Job communications moves to Internet

The Internet, as a business tool, is moving front and center in the construction industry. And fast. Using solutions ranging from Autocad 2000 to a new breed of hosted extranets, the increased pace of Internet-based information exchange among project participants is, in fact, irrevocably changing the way the HVAC and plumbing industries operate. The new manner of data dissemination features drawings

The Internet, as a business tool, is moving front and center in the construction industry. And fast.

Using solutions ranging from Autocad 2000 to a new breed of hosted extranets, the increased pace of Internet-based information exchange among project participants is, in fact, irrevocably changing the way the HVAC and plumbing industries operate.

The new manner of data dissemination features drawings emanating from directly within AutoCAD to all browser-equipped recipients (CAD-enabled or not) and all sorts of text- and graphics-based data distributed to those same recipients through dedicated software applications and specialty Web sites.

If you haven’t felt the impact yet, you won’t have to wait long.

What’s new in AutoCAD

Autocad 2000, the source of many construction drawings, is a lot more Internet-user friendly than earlier versions. The latest release has many new features that speed the process of sharing project drawings among all participants both through e-mail and over the Web. The program includes Web access directly from the application, enabling users to send drawings without exiting the program. (Three menu icons even offer one-click access to searching the Web, looking in Favorites or adding to Favorites.)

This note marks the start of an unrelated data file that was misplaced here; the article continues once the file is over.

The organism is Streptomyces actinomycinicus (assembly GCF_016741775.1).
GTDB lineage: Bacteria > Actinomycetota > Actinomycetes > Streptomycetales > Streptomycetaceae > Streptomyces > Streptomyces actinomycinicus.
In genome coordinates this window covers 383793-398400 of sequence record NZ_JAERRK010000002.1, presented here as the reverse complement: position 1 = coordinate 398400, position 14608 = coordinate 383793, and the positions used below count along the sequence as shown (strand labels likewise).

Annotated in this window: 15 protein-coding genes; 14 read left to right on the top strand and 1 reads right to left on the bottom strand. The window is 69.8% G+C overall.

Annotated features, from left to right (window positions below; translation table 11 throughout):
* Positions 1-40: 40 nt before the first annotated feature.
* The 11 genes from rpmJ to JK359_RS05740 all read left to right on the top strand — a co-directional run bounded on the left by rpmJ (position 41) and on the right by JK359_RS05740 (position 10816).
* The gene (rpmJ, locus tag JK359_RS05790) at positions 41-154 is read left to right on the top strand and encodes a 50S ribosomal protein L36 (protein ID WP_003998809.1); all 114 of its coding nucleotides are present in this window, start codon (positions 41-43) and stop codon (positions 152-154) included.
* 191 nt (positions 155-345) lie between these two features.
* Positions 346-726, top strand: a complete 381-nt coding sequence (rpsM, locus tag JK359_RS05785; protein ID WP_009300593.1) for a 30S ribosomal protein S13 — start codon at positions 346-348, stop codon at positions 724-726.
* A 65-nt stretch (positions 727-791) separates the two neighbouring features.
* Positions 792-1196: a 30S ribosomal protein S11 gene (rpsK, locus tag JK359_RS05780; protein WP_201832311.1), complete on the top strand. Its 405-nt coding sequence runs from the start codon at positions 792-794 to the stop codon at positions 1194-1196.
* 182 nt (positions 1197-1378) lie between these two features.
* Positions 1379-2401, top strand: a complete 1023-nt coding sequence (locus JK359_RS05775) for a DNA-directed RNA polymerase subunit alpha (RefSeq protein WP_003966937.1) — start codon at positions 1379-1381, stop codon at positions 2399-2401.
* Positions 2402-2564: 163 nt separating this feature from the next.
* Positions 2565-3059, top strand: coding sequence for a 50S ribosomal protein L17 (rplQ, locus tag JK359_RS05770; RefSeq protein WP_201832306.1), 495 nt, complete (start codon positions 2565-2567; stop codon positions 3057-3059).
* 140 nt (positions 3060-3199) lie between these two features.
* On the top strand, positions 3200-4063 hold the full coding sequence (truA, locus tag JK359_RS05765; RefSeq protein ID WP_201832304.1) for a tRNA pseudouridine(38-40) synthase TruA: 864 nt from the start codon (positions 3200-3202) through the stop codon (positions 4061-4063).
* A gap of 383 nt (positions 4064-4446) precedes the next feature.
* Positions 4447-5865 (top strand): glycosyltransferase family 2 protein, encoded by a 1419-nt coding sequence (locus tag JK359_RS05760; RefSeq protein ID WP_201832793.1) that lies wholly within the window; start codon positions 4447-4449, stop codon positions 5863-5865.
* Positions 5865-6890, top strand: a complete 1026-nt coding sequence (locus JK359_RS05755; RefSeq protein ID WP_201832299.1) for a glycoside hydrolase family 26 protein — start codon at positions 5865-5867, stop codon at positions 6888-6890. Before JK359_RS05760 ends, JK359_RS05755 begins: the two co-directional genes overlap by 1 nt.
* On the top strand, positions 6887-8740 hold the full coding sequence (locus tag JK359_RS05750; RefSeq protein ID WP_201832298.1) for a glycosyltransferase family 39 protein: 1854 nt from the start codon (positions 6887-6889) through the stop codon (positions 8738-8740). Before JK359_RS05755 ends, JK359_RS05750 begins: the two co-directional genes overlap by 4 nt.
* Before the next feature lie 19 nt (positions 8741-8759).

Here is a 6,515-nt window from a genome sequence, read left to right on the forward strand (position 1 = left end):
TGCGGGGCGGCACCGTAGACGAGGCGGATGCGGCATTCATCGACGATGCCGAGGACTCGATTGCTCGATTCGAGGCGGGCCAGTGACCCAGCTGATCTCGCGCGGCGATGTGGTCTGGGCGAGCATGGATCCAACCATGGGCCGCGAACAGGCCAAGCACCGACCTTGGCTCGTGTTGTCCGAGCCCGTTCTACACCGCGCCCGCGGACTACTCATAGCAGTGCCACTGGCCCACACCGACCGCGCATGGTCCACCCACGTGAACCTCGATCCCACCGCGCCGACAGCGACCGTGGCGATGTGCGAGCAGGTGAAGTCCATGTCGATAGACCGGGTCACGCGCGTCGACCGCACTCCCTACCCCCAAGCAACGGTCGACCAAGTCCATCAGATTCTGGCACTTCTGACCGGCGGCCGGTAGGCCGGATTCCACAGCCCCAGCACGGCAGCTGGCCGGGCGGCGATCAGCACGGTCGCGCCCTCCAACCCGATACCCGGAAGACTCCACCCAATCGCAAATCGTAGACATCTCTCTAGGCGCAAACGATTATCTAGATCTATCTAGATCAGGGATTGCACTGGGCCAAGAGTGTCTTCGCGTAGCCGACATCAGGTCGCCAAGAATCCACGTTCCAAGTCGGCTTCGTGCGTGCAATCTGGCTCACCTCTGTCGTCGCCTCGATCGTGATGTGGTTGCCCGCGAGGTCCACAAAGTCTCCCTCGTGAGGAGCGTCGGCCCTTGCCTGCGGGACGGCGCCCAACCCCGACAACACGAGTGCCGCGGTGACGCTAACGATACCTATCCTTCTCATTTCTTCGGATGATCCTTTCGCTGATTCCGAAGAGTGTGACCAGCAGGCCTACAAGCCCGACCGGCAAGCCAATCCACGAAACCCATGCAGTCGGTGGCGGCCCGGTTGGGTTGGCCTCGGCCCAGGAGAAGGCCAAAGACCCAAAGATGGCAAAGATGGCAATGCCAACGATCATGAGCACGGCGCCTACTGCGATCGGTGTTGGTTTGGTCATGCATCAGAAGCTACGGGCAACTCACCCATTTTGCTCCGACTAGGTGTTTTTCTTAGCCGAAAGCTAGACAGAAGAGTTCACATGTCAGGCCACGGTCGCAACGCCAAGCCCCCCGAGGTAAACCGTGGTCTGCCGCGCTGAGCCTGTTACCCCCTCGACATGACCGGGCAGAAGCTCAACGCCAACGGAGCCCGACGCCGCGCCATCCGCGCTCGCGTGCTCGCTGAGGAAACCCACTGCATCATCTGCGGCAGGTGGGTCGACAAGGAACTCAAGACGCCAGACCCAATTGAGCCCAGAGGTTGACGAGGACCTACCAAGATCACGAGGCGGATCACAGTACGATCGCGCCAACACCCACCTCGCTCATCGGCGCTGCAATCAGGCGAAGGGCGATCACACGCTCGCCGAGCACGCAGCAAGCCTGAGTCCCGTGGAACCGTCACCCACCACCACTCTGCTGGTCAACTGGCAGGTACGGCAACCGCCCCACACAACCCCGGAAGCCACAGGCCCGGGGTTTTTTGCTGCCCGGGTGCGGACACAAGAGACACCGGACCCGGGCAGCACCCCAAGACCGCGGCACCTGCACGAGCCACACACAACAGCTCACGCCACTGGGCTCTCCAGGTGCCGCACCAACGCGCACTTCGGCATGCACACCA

Other Internet features include the new ePlot (electronic plotting) functionality, which allows users to plot a secure, Internet-ready file format, DWF (Drawing Web Format), using the AutoCAD 2000 interface. You retain control of paper size, margins, line weights, pen override styles and other plotting attributes.

By e-mailing the drawings to others — directly from within the application — drafters have a way to instantly share drawing information in a WYSIWYG (what you see is what you get) fashion, without any compromise of data in its native file format.

The software also includes the ability to integrate live Autocad DWG, DXF and DWF files into Web sites. Users can select from DWG, DWF or DXF as the default file format in the “Save drawing as” dialog box. In addition, Autocad 2000 allows users to cross-reference and update files from url paths, so that their drawing and any drawing located on a remote Internet can automatically update each other.

Spreading the news

If you don’t have Autocad in your office or if those with whom you exchange drawings don’t, you still have a way to save money and effort. You or your counterparts could download Autodesk’s free plug-in, Whip! 4.0, from www.autodesk.com/whip. The application supports Autocad 2000 and grants access to DWF drawings over e-mail or a LAN (local area network), on a floppy, or over the Internet, even to those who are not CAD users.

In addition to letting you see and print drawings, recipients will also be able to pan out and zoom in on the drawing. Because Whip! works in numerous stand-alone applications as well as in a Web browser, it is possible to easily incorporate cad drawings into bid documents, contracts and other printouts.

Another free piece of software, Volo View Express, extends easy exchange of drawings over the Internet to include Autocad DWG and DXF files as well as DWF files. Available for free from www.autodesk.com/volo, this companion viewer works within Microsoft Internet Explorer and Netscape Navigator and provides users with pan and zoom and several other cad-like functions, including shaded 3D orbit, ability to view layers and turn them on and off and ability to restore saved views. The program also offers users lightweight sketch and text markup.